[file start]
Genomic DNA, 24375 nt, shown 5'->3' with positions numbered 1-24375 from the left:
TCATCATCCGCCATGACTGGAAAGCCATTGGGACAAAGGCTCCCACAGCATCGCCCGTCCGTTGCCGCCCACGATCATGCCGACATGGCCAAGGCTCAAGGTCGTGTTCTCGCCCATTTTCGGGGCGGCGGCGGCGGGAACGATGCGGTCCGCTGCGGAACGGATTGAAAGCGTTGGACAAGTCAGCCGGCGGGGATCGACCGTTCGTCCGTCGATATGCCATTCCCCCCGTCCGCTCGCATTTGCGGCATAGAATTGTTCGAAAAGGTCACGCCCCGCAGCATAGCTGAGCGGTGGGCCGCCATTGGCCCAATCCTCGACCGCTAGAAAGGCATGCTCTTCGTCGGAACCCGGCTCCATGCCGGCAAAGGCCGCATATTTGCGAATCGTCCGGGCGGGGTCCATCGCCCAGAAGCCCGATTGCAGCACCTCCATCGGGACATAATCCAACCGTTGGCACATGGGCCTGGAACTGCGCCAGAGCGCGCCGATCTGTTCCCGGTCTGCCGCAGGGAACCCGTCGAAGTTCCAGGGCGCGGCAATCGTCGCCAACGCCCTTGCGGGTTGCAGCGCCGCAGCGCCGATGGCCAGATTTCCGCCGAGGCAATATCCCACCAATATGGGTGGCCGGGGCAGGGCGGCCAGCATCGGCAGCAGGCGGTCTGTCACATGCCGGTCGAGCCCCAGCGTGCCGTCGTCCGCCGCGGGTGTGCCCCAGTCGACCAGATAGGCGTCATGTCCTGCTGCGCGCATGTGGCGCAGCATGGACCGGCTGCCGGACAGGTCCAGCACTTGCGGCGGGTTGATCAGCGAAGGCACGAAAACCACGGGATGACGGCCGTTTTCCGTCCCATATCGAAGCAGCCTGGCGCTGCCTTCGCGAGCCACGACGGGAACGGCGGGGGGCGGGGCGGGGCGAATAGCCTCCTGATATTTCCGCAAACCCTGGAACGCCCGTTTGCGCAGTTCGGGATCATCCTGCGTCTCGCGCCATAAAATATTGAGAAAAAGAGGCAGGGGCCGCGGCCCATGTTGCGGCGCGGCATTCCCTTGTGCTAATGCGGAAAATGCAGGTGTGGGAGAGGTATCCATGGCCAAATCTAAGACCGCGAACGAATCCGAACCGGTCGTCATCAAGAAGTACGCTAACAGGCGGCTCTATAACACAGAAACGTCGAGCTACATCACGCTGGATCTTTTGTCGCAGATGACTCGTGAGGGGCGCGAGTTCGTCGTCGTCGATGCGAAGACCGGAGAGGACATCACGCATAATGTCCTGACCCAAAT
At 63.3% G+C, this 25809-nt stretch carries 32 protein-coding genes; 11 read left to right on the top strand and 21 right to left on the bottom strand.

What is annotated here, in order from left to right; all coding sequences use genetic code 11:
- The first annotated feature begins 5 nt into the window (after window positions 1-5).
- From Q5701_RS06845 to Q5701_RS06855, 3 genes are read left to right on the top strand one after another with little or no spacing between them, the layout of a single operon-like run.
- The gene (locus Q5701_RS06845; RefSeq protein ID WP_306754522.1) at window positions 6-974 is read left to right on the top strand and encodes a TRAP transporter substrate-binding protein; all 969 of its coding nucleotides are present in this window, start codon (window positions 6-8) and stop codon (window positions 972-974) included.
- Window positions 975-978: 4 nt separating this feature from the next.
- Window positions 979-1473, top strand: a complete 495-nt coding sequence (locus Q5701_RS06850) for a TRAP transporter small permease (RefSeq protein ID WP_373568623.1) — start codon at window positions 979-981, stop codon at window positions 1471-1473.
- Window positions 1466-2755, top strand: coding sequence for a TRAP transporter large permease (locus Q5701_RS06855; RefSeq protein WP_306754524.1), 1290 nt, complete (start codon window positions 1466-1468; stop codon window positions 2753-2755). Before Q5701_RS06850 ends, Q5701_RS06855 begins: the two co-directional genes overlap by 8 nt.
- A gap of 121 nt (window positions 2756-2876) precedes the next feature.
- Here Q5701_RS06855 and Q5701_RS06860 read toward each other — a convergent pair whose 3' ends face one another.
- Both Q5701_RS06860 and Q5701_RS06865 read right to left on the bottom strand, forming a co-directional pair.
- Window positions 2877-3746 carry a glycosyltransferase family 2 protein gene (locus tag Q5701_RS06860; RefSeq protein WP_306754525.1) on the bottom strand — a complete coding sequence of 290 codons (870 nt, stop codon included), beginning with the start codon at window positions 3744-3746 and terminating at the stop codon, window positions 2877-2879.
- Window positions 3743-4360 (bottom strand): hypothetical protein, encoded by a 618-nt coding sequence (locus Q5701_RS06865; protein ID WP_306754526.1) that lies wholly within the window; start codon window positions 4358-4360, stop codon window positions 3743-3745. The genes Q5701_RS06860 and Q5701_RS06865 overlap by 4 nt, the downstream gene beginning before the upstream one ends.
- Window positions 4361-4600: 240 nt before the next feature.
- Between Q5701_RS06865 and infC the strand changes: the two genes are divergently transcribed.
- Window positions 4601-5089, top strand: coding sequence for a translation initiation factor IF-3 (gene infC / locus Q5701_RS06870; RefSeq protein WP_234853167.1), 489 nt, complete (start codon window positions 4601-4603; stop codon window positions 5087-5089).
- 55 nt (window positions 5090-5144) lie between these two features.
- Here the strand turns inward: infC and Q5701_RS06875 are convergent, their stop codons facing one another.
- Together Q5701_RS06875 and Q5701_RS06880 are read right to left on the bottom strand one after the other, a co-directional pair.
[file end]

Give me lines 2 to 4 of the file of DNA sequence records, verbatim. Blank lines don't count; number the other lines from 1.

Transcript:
TCATCATCCGCCATGACTGGAAAGCCATTGGGACAAAGGCTCCCACAGCATCGCCCGTCCGTTGCCGCCCACGATCATGCCGACATGGCCAAGGCTCAAGGTCGTGTTCTCGCCCATTTTCGGGGCGGCGGCGGCGGGAACGATGCGGTCCGCTGCGGAACGGATTGAAAGCGTTGGACAAGTCAGCCGGCGGGGATCGACCGTTCGTCCGTCGATATGCCATTCCCCCCGTCCGCTCGCATTTGCGGCATAGAATTGTTCGAAAAGGTCACGCCCCGCAGCATAGCTGAGCGGTGGGCCGCCATTGGCCCAATCCTCGACCGCTAGAAAGGCATGCTCTTCGTCGGAACCCGGCTCCATGCCGGCAAAGGCCGCATATTTGCGAATCGTCCGGGCGGGGTCCATCGCCCAGAAGCCCGATTGCAGCACCTCCATCGGGACATAATCCAACCGTTGGCACATGGGCCTGGAACTGCGCCAGAGCGCGCCGATCTGTTCCCGGTCTGCCGCAGGGAACCCGTCGAAGTTCCAGGGCGCGGCAATCGTCGCCAACGCCCTTGCGGGTTGCAGCGCCGCAGCGCCGATGGCCAGATTTCCGCCGAGGCAATATCCCACCAATATGGGTGGCCGGGGCAGGGCGGCCAGCATCGGCAGCAGGCGGTCTGTCACATGCCGGTCGAGCCCCAGCGTGCCGTCGTCCGCCGCGGGTGTGCCCCAGTCGACCAGATAGGCGTCATGTCCTGCTGCGCGCATGTGGCGCAGCATGGACCGGCTGCCGGACAGGTCCAGCACTTGCGGCGGGTTGATCAGCGAAGGCACGAAAACCACGGGATGACGGCCGTTTTCCGTCCCATATCGAAGCAGCCTGGCGCTGCCTTCGCGAGCCACGACGGGAACGGCGGGGGGCGGGGCGGGGCGAATAGCCTCCTGATATTTCCGCAAACCCTGGAACGCCCGTTTGCGCAGTTCGGGATCATCCTGCGTCTCGCGCCATAAAATATTGAGAAAAAGAGGCAGGGGCCGCGGCCCATGTTGCGGCGCGGCATTCCCTTGTGCTAATGCGGAAAATGCAGGTGTGGGAGAGGTATCCATGGCCAAATCTAAGACCGCGAACGAATCCGAACCGGTCGTCATCAAGAAGTACGCTAACAGGCGGCTCTATAACACAGAAACGTCGAGCTACATCACGCTGGATCTTTTGTCGCAGATGACTCGTGAGGGGCGCGAGTTCGTCGTCGTCGATGCGAAGACCGGAGAGGACATCACGCATAATGTCCTGACCCAAAT
At 63.3% G+C, this 25809-nt stretch carries 32 protein-coding genes; 11 read left to right on the top strand and 21 right to left on the bottom strand.

What is annotated here, in order from left to right; all coding sequences use genetic code 11: